Various states celebrate the New Year in their own characteristic ways. Although not all these fall on the same day, the Telugu, Kannada, Marathi, Kashmiri and Sindhi New Year fall on the same day – the first day of the month of Chaitra, which is the beginning of spring.
In mid-April, the Poila Baishakh celebrations herald the arrival of spring for Bengalis whereas the Assamese in the northeast usher in the New Year with the Bihu festivals. Around this time Punjabis get agog with Baisakhi and Tamils in the south with Puthandu that mark the beginning of their new year. The Hindus of Kashmir start their New Year with Navreh – in mid-March the southern Indian states of Karnataka and Andhra Pradesh begin their new year – Ugadi. The Marathas celebrates their new year Gudi Padwa, and the Sindhis observe Cheti Chand, and the people of Kerala in the south welcome their new year – Vishu.
Baisakhi is the harvest festival celebrated in Punjab indicating the merriment of the beginning of a new solar year. It is one of the most significant festivals of Sikhs and is celebrated with all pomp and show. Baisakhi is significant for both Hindus and Sikhs. For Hindus, it is the stat of the New Year. Besides, it is the day that the goddess Ganga descended to earth. In her honor, people gather for ritual bath in the holy cities along the Ganges. For Sikh communities, Baisakhi commemorates the date in 1689 when Guru Gobind Singh founded the Khalsa. On this day, Guru asked five volunteers to offer their lives and took one at a time into a tent. Although each time, he emerged with a bloody sword, actually he had sacrificed a goat only. A series of parade are held in honor of the “Beloved Five”.
The festival is celebrated with full vigor and enthusiasm in both rural and urban areas. Being a social festival, along with religious activities, there are plenty of things to enjoy including dancing, eating tasty, spicy food items and merry making. Like any other festival, people indulge in preparing yummy dishes like Coconut Laddoo, Sarsoon ka Saag, Makki ki Roti, Pindi Chana Battura, Biriyani, Dry Fruit Kheer, Til Gajak, Wheat Flour Laddu, Carrot Halwa and Peele Chawal.
Tamil New Year
Tamil New Year is the first day of the first month of Tamil calendar Year Chithirai is celebrated as Puthandu. This auspicious day is also known as Varusha Pirappu which falls on 13th or 14th April according to the Gregorian calendar. The Tamilians all over the world celebrate Varusha Pirappu with religious fervor and devotion. They decorate the floor with kolams with rice flour and decorate the main doors of the house with “Maaâ€ilai (Mango leaf) / veppilai (Neem Leaf) Thorans” and “flowers thorns” people visit temples and invoke divine blessings for the coming year. Many people get their houses painted for the occasion. People also visit friends and dear ones to exchange greetings for the New Year – “Puthandu Vazthukal”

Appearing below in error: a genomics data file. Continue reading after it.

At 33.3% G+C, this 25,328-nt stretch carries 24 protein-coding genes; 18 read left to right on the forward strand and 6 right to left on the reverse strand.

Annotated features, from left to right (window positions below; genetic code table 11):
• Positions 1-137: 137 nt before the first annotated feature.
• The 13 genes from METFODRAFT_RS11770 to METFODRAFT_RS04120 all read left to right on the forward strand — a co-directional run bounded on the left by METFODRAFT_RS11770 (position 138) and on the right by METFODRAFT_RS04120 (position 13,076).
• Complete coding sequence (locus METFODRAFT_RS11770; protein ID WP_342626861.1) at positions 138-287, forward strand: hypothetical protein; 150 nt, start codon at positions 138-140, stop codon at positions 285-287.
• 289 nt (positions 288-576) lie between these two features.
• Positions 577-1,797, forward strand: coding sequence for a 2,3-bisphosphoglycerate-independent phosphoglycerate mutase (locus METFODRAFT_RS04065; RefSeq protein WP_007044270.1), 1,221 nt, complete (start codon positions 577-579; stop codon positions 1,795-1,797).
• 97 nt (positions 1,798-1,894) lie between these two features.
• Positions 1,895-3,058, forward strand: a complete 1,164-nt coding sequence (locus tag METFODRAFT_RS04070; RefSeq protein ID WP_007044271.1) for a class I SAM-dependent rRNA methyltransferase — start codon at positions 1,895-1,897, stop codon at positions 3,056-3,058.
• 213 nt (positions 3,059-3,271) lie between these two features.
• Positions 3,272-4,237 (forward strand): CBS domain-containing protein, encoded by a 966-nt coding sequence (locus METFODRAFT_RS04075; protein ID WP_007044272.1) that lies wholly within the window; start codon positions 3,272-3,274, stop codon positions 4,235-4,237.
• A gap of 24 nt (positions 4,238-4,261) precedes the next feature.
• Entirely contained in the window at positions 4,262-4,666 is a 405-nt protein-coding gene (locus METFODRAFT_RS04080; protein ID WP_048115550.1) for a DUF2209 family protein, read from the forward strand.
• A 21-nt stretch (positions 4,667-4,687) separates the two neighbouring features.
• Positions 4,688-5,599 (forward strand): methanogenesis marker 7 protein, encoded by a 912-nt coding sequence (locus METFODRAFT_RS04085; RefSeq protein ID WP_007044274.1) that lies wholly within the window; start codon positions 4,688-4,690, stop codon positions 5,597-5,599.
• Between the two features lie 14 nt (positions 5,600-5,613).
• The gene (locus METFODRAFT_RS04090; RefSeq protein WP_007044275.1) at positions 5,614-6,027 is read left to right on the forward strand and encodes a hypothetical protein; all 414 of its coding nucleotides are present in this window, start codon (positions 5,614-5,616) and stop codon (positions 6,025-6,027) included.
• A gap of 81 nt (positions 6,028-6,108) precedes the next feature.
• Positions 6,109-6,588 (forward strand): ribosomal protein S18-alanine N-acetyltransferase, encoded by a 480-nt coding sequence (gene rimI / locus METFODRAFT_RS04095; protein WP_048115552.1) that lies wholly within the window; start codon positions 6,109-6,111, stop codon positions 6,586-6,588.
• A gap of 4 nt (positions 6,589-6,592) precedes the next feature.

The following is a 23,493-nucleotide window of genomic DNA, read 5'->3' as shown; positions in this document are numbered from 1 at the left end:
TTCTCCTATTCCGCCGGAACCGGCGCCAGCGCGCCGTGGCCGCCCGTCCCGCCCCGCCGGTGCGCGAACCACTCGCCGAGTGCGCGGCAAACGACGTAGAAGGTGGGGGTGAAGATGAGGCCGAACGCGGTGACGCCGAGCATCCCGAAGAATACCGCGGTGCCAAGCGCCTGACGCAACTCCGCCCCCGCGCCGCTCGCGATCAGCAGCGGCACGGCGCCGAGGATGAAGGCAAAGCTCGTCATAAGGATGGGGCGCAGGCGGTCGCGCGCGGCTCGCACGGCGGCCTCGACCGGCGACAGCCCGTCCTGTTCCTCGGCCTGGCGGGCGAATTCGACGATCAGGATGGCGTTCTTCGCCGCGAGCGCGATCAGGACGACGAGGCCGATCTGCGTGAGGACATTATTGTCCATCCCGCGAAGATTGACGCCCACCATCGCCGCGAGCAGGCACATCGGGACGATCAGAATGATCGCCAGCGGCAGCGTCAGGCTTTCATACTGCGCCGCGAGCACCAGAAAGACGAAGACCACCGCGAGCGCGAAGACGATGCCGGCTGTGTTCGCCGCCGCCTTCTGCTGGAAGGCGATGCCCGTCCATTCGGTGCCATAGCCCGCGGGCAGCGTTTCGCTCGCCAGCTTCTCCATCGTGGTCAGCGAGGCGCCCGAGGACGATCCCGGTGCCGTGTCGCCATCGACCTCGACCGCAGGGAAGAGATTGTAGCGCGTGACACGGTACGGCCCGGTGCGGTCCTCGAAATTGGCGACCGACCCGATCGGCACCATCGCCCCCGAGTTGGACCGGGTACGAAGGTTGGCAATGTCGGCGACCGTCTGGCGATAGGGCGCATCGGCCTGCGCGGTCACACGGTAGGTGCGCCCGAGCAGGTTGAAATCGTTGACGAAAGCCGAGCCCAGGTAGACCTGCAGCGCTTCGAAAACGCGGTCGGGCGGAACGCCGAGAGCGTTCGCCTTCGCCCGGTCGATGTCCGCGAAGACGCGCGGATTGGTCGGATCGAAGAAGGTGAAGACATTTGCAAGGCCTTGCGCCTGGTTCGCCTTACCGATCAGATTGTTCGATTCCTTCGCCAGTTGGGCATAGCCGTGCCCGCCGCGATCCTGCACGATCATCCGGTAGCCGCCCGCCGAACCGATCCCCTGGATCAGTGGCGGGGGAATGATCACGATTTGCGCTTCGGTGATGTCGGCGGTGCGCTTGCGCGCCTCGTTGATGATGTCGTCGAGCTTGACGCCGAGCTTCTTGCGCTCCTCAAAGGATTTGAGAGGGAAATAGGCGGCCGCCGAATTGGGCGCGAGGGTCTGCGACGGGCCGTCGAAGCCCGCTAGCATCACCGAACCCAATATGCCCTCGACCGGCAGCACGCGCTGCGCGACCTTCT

Some families have tradition to view Kanni which means the auspicious sight. It is believed that viewing Kanni at dawn bring good luck, well-being and prosperity to their families. They tastefully display items like gold and silver, jewelry, betel â€leaves, nuts, fruits and vegetables, flowers, raw rice and coconuts etc. in the Pooja room.
Gudi Padva is celebrated as New Year’s Day in Maharashtra. “Gudi” means a banner raised to announce victory and joy while “Padva” derived from the Sanskrit word “Pradurbhu” meaning the 1st day of the lunar month. As per Marathi calendar it denotes the first day of Chaitra marks the beginning of spring. Lord Brahma is worshipped on this auspicious day as on the very day, Lord Brahma created the universe. The doorway of the house is decorated with thorans, Ritualistic worship and hoisting Gudi mark the day.
The Gudi, Lord Brahma’s flag is hoisted in every house to symbolize the victory of Lord Rama. A bright yellow or green cloth is tied to the tip of a long bamboo. gaòhi (a type of sweet), Neem leaves, a twig of mango leaves and a garland of red flowers are tied over this Gudi. A silver or copper pot is placed in an inverted position over it. Altogether, it is called Gudi. Like any other festival, delicious food items are prepared during Gudi Padva including Puran Polis, Soorith Pak, Usal, Shrikand, Pooris, Jalebis, and Basundi. In Karnataka and Andhra Pradesh, it is celebrated as Ugadi. People begin the day with ritual showers followed by prayers and Panchanga Shravana in the evening.
Even though, the names are different, all the festivals signify the beginning of the New Year and astrologically, the date marks sun’s entry into Mesh Rashi. Manga Pachadi and Veppam Poo Pachadi are a must for this festival. This has its own significance. The Pachadi has sweet, salt, sour and bitter taste which symbolizes the different colors of our life and teaches us that we have to face everything from success to defeat gracefully.
Wish You a Happy New Year!
Feel free to comment or share your thoughts on this "Significance of Hindu New Year Festivities" article from Awesome Cuisine.